A member of Germany’s liberal FDP party, Renata Alt, who is also head of the committee on Czechia, Hungary and Slovakia, has called for a number of punitive measures to be introduced against Hungary for what she perceives to be the deterioration of the rule of law. The Slovakian born German MP, who has a long history of exceptionally offensive and partisan views on the conservative government of Viktor Orbán, has spoken to the Hungarian news portal Index about her frustration regarding the fact that none of the past disciplinary proceedings initiated by European Union’s institutions have led to real economic sanctions that would have hurt the current government.
Alt, an MP for the liberal Free Democrats (FDP), was one of those politicians, who had called Hungary a dictatorship for introducing a state of emergency during the height of the COVID-19 pandemic. However, she is now leading a pre-election campaign in Germany under similar emergency laws introduced by the government of Angela Merkel due to the pandemic situation.
Alt had acknowledged the fact that the Central-Eastern European country has become an essential trading partner, and manufacturing hub for German industry, but when asked by the reporter whether this could be exploited by the Berlin government to interfere with Hungarian politics, she insisted that the German leadership has no such intentions, and political and industrial relations should be distinguished.
Yet, she immediately contradicted herself by saying: “German companies cannot watch the deterioration of the rule of law with arms crossed, they need to give unequivocal signs towards the Hungarian government.”
This opinion gives a hint as to what can one expect from a government occupied by activist politicians such as Alt. If the most recent polls should materialize during the September elections to the Bundestag, Alt’s FDP have a good chance of becoming a part of a progressive-leftist government. They will not only turn Germany into an experimental lab for a wide range of Marxist and environmental utopian ideas, but will do their best to destabilize the entire region and exert pressure on those opposed to their ideology.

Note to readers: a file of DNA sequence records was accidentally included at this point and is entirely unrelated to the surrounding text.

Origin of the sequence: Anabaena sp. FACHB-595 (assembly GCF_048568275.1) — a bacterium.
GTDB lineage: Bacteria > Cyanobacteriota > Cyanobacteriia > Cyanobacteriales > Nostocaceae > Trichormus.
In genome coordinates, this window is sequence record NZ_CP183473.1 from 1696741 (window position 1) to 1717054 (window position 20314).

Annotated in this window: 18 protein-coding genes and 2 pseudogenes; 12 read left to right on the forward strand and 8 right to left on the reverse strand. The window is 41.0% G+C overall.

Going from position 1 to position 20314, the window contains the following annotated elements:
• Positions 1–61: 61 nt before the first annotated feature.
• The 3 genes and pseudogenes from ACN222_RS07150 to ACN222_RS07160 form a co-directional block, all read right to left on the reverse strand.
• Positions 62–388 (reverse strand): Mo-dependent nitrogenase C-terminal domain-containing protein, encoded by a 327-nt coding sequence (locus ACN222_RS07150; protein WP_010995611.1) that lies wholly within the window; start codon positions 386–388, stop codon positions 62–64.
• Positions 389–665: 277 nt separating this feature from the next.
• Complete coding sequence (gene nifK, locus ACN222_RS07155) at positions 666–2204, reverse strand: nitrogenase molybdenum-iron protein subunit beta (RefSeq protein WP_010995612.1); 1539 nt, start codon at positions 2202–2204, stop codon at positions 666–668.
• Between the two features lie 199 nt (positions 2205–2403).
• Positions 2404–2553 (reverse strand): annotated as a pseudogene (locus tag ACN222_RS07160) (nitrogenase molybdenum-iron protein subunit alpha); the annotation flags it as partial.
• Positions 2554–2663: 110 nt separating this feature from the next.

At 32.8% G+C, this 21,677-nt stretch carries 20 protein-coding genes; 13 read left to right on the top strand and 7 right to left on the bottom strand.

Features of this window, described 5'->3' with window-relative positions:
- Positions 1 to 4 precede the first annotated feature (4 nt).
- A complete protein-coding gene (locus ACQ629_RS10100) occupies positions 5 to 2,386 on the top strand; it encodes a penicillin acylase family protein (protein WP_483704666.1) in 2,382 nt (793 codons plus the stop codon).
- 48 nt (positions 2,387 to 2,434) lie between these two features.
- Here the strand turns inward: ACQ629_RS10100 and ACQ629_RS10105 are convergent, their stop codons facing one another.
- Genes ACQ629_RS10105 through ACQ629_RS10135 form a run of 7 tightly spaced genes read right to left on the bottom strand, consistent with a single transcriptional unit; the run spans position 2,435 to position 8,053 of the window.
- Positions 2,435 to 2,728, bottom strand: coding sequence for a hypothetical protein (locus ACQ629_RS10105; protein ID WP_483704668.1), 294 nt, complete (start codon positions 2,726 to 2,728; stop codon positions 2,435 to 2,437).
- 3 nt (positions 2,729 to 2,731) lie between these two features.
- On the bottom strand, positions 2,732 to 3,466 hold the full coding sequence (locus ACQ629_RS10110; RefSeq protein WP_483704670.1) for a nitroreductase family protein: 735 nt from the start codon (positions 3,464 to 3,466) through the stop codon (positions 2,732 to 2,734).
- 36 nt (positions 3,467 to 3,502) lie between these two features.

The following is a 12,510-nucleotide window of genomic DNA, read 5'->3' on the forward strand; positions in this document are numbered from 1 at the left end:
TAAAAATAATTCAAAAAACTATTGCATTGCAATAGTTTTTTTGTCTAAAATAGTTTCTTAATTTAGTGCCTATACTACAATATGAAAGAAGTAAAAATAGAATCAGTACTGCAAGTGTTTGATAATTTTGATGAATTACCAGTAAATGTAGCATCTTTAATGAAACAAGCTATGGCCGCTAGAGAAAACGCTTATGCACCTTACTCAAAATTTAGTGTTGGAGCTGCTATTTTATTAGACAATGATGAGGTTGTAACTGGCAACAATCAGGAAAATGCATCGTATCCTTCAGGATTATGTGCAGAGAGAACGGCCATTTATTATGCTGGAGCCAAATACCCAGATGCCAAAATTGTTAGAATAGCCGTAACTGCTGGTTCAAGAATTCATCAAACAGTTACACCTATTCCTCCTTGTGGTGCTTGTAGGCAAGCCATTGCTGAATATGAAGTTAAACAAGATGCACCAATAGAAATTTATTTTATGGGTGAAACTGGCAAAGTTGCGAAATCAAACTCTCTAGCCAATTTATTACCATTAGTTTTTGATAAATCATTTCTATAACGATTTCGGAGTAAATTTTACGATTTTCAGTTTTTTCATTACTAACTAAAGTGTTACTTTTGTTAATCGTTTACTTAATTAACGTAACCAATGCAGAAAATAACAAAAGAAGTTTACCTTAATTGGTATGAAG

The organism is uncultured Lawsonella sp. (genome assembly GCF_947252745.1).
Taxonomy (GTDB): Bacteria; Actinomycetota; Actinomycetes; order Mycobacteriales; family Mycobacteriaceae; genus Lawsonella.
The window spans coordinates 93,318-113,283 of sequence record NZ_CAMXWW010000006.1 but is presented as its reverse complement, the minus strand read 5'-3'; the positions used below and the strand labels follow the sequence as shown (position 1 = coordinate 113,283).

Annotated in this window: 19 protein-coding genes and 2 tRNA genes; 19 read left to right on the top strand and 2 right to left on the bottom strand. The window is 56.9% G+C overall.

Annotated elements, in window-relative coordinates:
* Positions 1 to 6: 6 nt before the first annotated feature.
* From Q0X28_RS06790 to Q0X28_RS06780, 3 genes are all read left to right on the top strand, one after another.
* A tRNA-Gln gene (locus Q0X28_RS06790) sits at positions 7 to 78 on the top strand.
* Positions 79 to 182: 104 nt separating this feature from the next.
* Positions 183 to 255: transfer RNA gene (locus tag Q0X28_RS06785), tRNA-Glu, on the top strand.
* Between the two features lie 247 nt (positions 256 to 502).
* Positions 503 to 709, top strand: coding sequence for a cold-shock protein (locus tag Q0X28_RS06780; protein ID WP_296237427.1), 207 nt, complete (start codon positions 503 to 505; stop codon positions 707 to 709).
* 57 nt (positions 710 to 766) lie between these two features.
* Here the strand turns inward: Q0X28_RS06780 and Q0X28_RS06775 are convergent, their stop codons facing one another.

If they manage to turn Germany industry into an instrument of German politics as they did with the institutions of the European Union, they will either accelerate the disintegration of the EU, or could succeed in forming a Berlin-dominated European super-state.
The latter, however, can only materialize if the now standing conservative governments will be replaced by the left, and if they manage to destroy smaller regional alliances such as the Visegrád Four (V4), which is a political and economic alliance between Czechia, Slovakia, Poland and Hungary. Alt seems to be well aware of the importance of the V4, as during an interview with the Political Capital publication, which is funded by George Soros and the Bertelsmann Foundation, she praised the efforts of Slovakia’s progressive president, Zuzana Čaputová, to disassociate herself from the idea of the V4, saying, “if Slovakia tried to detach itself from the Visegrád Group, it would only be in its favor.”
It is astounding how such an open and unashamed political interference in the affairs of democratic countries has become the new normal, where the new European radical left reserve themselves the right to overrule voters in determining who can or cannot lead European nations. They do not shy away from using taxpayer-funded European Recovery Funds for political blackmail either, as Renata Alt has confirmed in the interview saying that there are EU-based mechanisms for stopping the Hungarian government, such as the Article 7 proceedings, which can now, according to her admission, be used to punish disobedient governments even without the permission of the European Council. She has promised that she will urge the next German government to introduce economic sanctions against countries that they accuse of transgressing against their definition of European fundamental values.
She concludes her interview by quoting the now ubiquitous mantra, according to which “European fundamental values cannot be disputed”. In every society or community, the values that hold it together, form the basis of a democratic discourse. In fact, this is what allows these values to develop and to conform to the needs of any society. Whenever a small group of political elites usurp themselves the right to define and interpret them, and are intolerant of rival approaches, democracy starts a rapid decline into authoritarianism.